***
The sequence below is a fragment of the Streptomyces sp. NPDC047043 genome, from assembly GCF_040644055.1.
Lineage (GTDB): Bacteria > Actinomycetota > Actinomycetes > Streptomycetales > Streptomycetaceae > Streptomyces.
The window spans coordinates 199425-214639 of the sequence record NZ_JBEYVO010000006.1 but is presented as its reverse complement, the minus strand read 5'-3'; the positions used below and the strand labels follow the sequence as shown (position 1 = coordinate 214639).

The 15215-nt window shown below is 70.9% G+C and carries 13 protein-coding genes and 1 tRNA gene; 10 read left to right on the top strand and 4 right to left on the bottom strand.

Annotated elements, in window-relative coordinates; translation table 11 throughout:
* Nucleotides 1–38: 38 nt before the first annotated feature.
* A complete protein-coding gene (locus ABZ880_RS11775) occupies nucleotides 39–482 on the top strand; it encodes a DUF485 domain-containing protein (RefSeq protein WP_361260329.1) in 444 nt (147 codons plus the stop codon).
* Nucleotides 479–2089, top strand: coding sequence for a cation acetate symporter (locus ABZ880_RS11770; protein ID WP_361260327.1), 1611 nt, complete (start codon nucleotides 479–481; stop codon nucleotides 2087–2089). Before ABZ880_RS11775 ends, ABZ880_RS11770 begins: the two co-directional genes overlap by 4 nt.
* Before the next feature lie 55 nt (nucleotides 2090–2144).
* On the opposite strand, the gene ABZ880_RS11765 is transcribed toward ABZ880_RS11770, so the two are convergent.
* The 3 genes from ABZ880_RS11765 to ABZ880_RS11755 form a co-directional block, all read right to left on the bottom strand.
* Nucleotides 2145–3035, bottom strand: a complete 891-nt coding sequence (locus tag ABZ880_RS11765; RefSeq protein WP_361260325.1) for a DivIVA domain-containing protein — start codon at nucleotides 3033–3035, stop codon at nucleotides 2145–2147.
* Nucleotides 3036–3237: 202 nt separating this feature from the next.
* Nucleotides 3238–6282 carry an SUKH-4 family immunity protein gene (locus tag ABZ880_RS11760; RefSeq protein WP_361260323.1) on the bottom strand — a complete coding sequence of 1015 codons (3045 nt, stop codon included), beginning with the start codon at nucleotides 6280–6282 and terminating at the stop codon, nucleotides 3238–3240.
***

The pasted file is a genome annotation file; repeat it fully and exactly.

The sequence below is a fragment of the Streptomyces sp. NPDC047043 genome, from assembly GCF_040644055.1.
Lineage (GTDB): Bacteria > Actinomycetota > Actinomycetes > Streptomycetales > Streptomycetaceae > Streptomyces.
The window spans coordinates 199425-214639 of the sequence record NZ_JBEYVO010000006.1 but is presented as its reverse complement, the minus strand read 5'-3'; the positions used below and the strand labels follow the sequence as shown (position 1 = coordinate 214639).

The 15215-nt window shown below is 70.9% G+C and carries 13 protein-coding genes and 1 tRNA gene; 10 read left to right on the top strand and 4 right to left on the bottom strand.

Annotated elements, in window-relative coordinates; translation table 11 throughout:
* Nucleotides 1–38: 38 nt before the first annotated feature.
* A complete protein-coding gene (locus ABZ880_RS11775) occupies nucleotides 39–482 on the top strand; it encodes a DUF485 domain-containing protein (RefSeq protein WP_361260329.1) in 444 nt (147 codons plus the stop codon).
* Nucleotides 479–2089, top strand: coding sequence for a cation acetate symporter (locus ABZ880_RS11770; protein ID WP_361260327.1), 1611 nt, complete (start codon nucleotides 479–481; stop codon nucleotides 2087–2089). Before ABZ880_RS11775 ends, ABZ880_RS11770 begins: the two co-directional genes overlap by 4 nt.
* Before the next feature lie 55 nt (nucleotides 2090–2144).
* On the opposite strand, the gene ABZ880_RS11765 is transcribed toward ABZ880_RS11770, so the two are convergent.
* The 3 genes from ABZ880_RS11765 to ABZ880_RS11755 form a co-directional block, all read right to left on the bottom strand.
* Nucleotides 2145–3035, bottom strand: a complete 891-nt coding sequence (locus tag ABZ880_RS11765; RefSeq protein WP_361260325.1) for a DivIVA domain-containing protein — start codon at nucleotides 3033–3035, stop codon at nucleotides 2145–2147.
* Nucleotides 3036–3237: 202 nt separating this feature from the next.
* Nucleotides 3238–6282 carry an SUKH-4 family immunity protein gene (locus tag ABZ880_RS11760; RefSeq protein WP_361260323.1) on the bottom strand — a complete coding sequence of 1015 codons (3045 nt, stop codon included), beginning with the start codon at nucleotides 6280–6282 and terminating at the stop codon, nucleotides 3238–3240.